The main problem is, as others have more eloquently said, right up at the top you get the boss saying "Just make it f'ing happen already" Be damned if they care about security. Thus the stunningly illogical knee jerk reaction to shut the barn door after the quadrupeds have already legged it, oh, and death sentences to the idiots that forged the door hinges, because we need to punish the wrong people in spectacular fashion to prove a point that nobody will ever understand.

      • Exactly right, it doesn't matter how much you argue as a peon, if the directors don't like having to remember passwords then you're stuck. Add to that the fact that governments are massive, sprawling entities, where no one department has clear visibility of what others are doing, and you end up in the situation where the highly skilled IT department is bypassed by the clueless manager who gets in a clueless contractor to throw up a website.
    • Someone has secured the site, or deleted it. The link no longer works, and here I was going to look for a robots.txt file. Rats! Foiled again!. Not even a login prompt. It may be:[Agent86 voice] "they used the old use the /. effect to bring the server crashing down and thereby securing it from all those pesky hackers" trick.[/Agent86 voice]

      Curiously, they specifically make it sound like all 3,727 page hits were from the hacks at the Herald, but clearly state the "some of them" came from the Herald. So, w

  • by hey! ( 33014 ) on Tuesday February 23, 2010 @12:08PM (#31245290) Homepage Journal

    "Bang the Table".

    Methinks we have found a new tag for articles about politicians who are bit by their own stupid security practices. Release Word file with revision history still in it? Bang the table. Secret government data stolen because of malware you downloaded from a porn site? Bang the table.

  • Question: (Score:5, Interesting)

    by Pojut ( 1027544 ) on Tuesday February 23, 2010 @12:17PM (#31245376) Homepage

    Is it even legally possible to bring up criminal charges, considering the URL was completely unsecured?

    • by garcia ( 6573 )

      Bring up? Sure. Successfully prosecute? That's up for debate.

    • Re:Question: (Score:4, Insightful)

      by OzPeter ( 195038 ) on Tuesday February 23, 2010 @12:33PM (#31245580)

      Its always possible to bring up charges .. whether they are warranted or provable is a totally different thing

    • Why, yes, yes it is.

      First of all, define "completely unsecured". I'm pretty sure I know your definition, and if I had to vote I'd support it; but I'm also pretty sure I know their definition and it has a frightening amount of support. They will argue, and the courts might accept, that the non-publication of the URL constitutes "security", or an expectation of privacy, or whatever terms they need to feel good about filing charges.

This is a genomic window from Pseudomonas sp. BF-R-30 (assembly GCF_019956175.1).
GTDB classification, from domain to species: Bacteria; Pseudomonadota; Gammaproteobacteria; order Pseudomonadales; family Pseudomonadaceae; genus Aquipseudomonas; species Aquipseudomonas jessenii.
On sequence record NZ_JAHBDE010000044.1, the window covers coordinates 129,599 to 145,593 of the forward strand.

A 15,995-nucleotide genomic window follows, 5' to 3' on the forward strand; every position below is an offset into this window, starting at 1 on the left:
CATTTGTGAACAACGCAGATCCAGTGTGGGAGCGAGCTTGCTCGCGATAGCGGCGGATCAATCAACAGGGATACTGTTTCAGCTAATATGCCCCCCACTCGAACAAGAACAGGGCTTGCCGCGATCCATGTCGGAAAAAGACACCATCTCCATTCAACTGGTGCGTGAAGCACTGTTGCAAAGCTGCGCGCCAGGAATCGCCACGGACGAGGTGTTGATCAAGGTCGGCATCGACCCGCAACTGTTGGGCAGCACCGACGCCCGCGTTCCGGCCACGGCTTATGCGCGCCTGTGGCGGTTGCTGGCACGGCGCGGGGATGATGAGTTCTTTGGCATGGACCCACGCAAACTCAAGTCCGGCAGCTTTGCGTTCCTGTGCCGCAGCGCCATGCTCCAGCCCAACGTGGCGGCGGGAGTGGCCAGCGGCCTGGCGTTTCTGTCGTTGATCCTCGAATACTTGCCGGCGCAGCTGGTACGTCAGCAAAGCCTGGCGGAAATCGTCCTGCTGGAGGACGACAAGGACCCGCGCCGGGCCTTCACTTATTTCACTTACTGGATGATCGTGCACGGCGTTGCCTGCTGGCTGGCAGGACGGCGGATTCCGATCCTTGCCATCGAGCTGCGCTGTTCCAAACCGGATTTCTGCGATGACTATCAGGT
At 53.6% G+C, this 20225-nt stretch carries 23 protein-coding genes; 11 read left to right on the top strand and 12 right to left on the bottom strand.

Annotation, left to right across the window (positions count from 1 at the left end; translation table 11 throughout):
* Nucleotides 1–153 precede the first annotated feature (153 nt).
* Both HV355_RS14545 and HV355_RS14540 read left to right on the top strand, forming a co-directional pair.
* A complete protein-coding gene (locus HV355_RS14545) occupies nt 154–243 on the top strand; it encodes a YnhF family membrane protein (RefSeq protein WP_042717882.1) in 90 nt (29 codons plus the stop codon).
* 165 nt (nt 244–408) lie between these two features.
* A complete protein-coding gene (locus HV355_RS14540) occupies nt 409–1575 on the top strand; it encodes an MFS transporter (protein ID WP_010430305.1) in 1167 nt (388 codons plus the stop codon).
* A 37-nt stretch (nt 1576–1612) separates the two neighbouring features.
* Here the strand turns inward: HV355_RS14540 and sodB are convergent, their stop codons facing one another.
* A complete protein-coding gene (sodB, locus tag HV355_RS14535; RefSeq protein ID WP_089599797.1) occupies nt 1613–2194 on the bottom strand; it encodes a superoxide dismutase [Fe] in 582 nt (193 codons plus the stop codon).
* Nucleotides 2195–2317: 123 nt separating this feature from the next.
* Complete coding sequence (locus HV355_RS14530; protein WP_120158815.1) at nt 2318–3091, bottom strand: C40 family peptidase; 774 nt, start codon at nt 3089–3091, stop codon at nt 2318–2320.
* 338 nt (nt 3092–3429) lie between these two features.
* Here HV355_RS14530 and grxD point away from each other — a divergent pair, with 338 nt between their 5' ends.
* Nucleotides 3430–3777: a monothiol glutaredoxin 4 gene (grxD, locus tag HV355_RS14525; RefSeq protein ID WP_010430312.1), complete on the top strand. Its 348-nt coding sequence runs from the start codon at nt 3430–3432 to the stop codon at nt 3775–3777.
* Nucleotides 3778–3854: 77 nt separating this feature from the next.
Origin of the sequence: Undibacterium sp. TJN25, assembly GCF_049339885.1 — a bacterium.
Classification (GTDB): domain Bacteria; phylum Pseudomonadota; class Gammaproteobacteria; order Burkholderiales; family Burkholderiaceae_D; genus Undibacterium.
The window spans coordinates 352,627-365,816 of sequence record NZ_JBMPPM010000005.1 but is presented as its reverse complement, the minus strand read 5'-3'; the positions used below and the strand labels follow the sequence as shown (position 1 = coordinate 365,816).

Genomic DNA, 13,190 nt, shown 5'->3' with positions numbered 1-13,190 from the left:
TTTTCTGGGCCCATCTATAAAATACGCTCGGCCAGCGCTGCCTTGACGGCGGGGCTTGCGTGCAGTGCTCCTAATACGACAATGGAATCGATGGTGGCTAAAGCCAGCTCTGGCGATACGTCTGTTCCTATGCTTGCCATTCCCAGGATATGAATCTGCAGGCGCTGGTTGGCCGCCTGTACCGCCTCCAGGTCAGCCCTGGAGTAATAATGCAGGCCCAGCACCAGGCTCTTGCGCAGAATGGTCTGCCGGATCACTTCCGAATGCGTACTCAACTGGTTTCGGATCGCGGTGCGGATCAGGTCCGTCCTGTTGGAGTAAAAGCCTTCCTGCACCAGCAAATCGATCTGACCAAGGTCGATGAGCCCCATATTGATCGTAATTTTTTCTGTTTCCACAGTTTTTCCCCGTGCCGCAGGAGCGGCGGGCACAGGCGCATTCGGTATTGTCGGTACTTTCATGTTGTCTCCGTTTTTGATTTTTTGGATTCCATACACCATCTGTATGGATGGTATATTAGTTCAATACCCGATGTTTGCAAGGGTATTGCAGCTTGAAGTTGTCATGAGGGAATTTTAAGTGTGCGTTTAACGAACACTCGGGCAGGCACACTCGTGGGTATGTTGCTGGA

This is a matter of technical knowledge. To a person who only knows how to f

      • the non-publication of the URL constitutes "security", or an expectation of privacy, or whatever terms they need to feel good about filing charges

        That will be a scary day indeed.

        All I will need to do is make a popular mis-spelling, claim my site was meant to be secured, and any and all visitors are intruders seeking to steal my private data, and then sue everyone listed in the logs.! Why they accessed my secret files!

      • Re: (Score:3, Informative)

        by tomhudson ( 43916 )

        Sorry, but your argument fails almost immediately.

        The url had already been "published" in the legal sense - as soon as someone leaked it to the reporters. There was no guesswork here. The reporters are part of the general public, and the disclosing of the url, without a prior agreement to keep it confidential, meets the legal definition of "to publish", same as a defamation suit only needs the words to be "published" to any 3rd party, not the entire population.

    • A couple years ago I was searching for the name of an old friend from college. I got a few Google hits for his full name and followed one of them. It led to a page on a radio station website that had lots of confidential information including birth date, email address, home address, business phone/address, salary, *and* password information. I alerted the radio station immediately. The first response from them was accusatory, asking what I was doing hacking their site. I sent back an email to the person w

    • Daniel Cuthbert, who "hacked" the DEC charity website by using '../' in the URL. Convicted 2005.

    • by Hatta ( 162192 )

      It's Australia. They sent a man to prison for having a few naked drawing of Simpsons characters. I think they can find a way to charge anyone for just about anything they don't like.

  • Bang the Table???? (Score:3, Informative)

    by 140Mandak262Jamuna ( 970587 ) on Tuesday February 23, 2010 @12:20PM (#31245408) Journal
    The article mentions the hosting company is called Bang the table. Where have I heard that before?

    Yup, recently someone in quoted someone famous saying, "If the law is on your side, bang on the law, If facts are on your side, bang on the facts, if neither, bang on the table".

  • These reporters will learn not to meddle in government affairs when they're behind bars for the next 50+ years for computer offenses. Security is for chumps. Real security is sleeping well at night knowing that everyone else cowers in fear of your wrath. Not many reporters are willing to bet their lives on a story, and those that are willing will be made examples to the rest. Either the story dies or you do - Your choice!
  • by vlm ( 69642 ) on Tuesday February 23, 2010 @12:24PM (#31245490)

    'akin to 3,727 attempts to pick the lock of a secure office and take highly confidential documents.'

    Much more like checking 3727 shelves in the public library looking for a copy of "internet security for dummies"

    The funny part is both sides are fairly non-technical, meaning some "journalist" probably typed in all 3727 URLs.